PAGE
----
For years, the community of children, parents and teachers at Nova Montessori School in Christchurch, New Zealand, gather before dawn on the morning of the Winter Solstice (June 21). They are waiting to view the sun on the ocean horizon. As a prelude, there is quiet repose and everyone lays out their blankets and makes their way down to lay entirely on their front in preparation for experiencing Earth roll; that is, feeling one’s body attached to the Earth as it rolls towards the sun.
Ripple Vol. 5
As a teacher-educator responsible for sparking awe and wonder in adult learners so that they too will spark awe and wonder in their students, I turned my attention to exploring the function of what I suspect is a game-changing element in adult education. What I found is that to be in a state of awe is a key to transcendence, and it is woven into the story of the universe as part of the fabric of our evolutionary spirit.
Mindful Somatic Practice
Movement is helpful for physical health, but movement for the sake of creating awareness is beneficial for physical, mental, and emotional health. This is not to say that mindful meditation practice is not helpful or valuable, but, instead, that mindful somatic practice integrates the entire being – body, mind, and spirit – into the process of knowing and understanding the inner world through both stillness and motion. For me, mindful somatic practices lend themselves to the experience of a more full and rich internal landscape, from which I can then begin to relate to my outer world.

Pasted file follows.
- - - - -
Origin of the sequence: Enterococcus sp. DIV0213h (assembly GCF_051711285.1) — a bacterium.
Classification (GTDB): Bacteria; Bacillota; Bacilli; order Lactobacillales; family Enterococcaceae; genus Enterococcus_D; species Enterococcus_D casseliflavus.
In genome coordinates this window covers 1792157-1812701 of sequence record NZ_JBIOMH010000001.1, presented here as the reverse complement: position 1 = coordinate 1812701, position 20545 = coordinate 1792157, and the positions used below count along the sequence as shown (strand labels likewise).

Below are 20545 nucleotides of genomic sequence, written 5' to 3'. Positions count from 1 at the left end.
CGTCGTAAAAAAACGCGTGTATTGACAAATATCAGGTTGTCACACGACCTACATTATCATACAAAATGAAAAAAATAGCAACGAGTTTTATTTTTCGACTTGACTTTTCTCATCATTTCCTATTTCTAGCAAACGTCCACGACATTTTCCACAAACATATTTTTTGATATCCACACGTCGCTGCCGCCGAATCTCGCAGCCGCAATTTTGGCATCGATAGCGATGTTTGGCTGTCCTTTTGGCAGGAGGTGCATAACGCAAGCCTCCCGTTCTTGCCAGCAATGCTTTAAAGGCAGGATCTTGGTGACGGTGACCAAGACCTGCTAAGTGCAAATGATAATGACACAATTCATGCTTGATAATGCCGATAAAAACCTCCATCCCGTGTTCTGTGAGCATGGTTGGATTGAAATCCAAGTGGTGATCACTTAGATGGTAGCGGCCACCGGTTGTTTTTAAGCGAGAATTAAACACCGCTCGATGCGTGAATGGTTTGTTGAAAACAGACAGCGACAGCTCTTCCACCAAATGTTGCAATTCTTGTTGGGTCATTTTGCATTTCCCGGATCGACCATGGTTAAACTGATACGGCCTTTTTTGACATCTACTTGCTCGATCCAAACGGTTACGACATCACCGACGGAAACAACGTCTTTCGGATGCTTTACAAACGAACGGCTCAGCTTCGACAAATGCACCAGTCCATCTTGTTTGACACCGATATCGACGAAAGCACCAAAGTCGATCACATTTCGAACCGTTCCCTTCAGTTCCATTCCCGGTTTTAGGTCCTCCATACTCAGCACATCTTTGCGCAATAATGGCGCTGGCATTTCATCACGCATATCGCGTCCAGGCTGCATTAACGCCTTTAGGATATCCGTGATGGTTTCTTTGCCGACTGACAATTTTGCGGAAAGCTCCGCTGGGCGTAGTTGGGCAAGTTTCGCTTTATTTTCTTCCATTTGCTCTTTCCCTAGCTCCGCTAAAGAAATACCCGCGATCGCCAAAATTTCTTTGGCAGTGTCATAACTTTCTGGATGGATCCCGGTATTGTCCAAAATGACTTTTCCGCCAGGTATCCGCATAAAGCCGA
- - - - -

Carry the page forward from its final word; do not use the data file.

Spirituality . . . a response to relationship
Our spirit is the lens through which we process and internalize the world around us. When we connect at a spiritual level through wonder, curiosity, and imagination, our personal narrative is woven into the narrative of others and the environments we interact with. When we seek to educate ourselves about these relationships, our spirit is activated, and we discover a deep sense of belonging.
It’s easy to read and theorize about allowing the natural development of a child to unfold before us, but can we actually show that restraint and patience necessary when the moment is before us? Can we defend childhood and adolescence against the myriad pressures and outside influences we all feel? That, to me, is the most radical aspect of Montessori education, but it must be found in a radical transformation of ourselves and our conditioning.